Bilin Fence 311.
(photo credit: Tovah Lazaroff)
Foreign funding and not political fervor fuels the weekly protests by
Palestinians and activists against the Bil’in fence, the IDF charged on Sunday
in a press conference it held to mark the completion of the rerouted West Bank
barrier and the demolition of the old fence in that area.
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Bil’in have held Friday protests against the barrier since the IDF began
building it in 2005. No other West Bank village has rallied so long and so
consistently against the security barrier.
As a result, the Bil’in
rallies have come to symbolize Palestinian anger against the barrier throughout
the West Bank.
The old high-voltage fence separated farmers in Bil’in
from their land. The relocated barrier, which was just completed, placed 650
dunams (65 hectares) of farmland back on the Palestinian side of the
But it still left 1,300 dunams on the Israeli side. Villagers
have vowed to continue their rallies until the barrier is completely removed and
all their land is easily accessible to them.
Israel is building the West
Bank security barrier to protect its citizens from
Palestinians, however, say that the structure is designed to
deprive them of farmland and has little to do with security.
The IDF on
Sunday said that it understood that the relocated barrier would not affect the
protest movement in Bil’in against the structure.
“Protests here will
continue because there is a lot of money involved,” Binyamin Brigade commander
Col. Sa’ar Tzur said.
“For a long time this has not been a political or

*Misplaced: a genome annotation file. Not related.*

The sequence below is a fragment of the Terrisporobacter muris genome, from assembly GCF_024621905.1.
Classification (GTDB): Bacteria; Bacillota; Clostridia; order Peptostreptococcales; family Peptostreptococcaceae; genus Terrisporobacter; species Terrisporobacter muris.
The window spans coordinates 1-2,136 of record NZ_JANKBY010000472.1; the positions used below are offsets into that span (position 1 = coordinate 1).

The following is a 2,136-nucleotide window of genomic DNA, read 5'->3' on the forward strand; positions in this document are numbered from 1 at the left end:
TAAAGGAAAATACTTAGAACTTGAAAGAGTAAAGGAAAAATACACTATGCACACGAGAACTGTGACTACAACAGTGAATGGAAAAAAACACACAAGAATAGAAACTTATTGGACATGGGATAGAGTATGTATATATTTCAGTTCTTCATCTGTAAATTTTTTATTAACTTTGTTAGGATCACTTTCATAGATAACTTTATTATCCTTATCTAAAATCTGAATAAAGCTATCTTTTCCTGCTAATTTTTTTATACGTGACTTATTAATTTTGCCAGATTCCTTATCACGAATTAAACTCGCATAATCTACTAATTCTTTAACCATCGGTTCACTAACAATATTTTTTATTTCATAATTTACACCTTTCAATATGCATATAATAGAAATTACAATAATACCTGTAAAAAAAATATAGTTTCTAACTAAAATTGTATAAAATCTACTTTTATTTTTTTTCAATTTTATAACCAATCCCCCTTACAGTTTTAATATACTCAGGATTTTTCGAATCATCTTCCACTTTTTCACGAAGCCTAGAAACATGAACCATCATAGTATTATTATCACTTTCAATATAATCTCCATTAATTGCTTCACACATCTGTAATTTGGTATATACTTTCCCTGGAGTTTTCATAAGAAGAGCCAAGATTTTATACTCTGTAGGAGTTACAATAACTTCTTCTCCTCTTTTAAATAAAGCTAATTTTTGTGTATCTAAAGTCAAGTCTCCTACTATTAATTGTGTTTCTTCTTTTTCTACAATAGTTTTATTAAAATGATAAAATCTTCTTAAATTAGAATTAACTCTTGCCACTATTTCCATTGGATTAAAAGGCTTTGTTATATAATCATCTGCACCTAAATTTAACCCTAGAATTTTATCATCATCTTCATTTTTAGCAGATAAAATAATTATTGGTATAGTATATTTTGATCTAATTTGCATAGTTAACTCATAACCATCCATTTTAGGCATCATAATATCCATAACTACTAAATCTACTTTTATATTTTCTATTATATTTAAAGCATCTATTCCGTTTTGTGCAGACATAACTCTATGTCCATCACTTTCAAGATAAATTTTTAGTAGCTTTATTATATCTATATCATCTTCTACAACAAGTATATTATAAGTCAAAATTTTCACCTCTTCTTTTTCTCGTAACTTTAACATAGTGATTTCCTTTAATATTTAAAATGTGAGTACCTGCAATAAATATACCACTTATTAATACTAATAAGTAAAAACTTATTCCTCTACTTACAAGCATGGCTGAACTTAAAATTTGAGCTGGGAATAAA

diplomatic issue. They get money from foreign donors,” Tzur said, but he did not
provide any names of individual or organizational donors. He added that
teenagers were being paid to participate in the demonstrations.
Pollak of the Popular Struggle Coordination Committee, which helps organize the
Bil’in protests, rejected the IDF’s allegations as ridiculous.
who made the charge “receives a huge salary for shooting demonstrators,” Pollak
On Sunday, bulldozers, cranes and construction workers were busy
taking down the old barrier. As Tzur spoke, behind him a crane was busy stacking
sections of the fence.
Along the barrier section, which was the site of
the weekly protests, workers were busy getting ready to dismantle the wire fence
where the IDF had in the past fired tear gas and rubber bullets at
The demolition of the old fence and the construction of the new
wall, at a cost of NIS 31 million, was the result of a High Court of Justice
ruling in 2007 that the former route was illegal.
It took two years for
the IDF to provide the court with an acceptable route.
Only in February
2010 did the army begin work to reroute 1,700 meters of the high-voltage
Last week, the IDF began preparation work to remove that fence. On
Sunday, it began taking it down.
“We view it as an important political
victory, but it still is a whitewash for land theft.
will continue until the wall is dismantled entirely,” Pollak said of the removal
of the old barrier.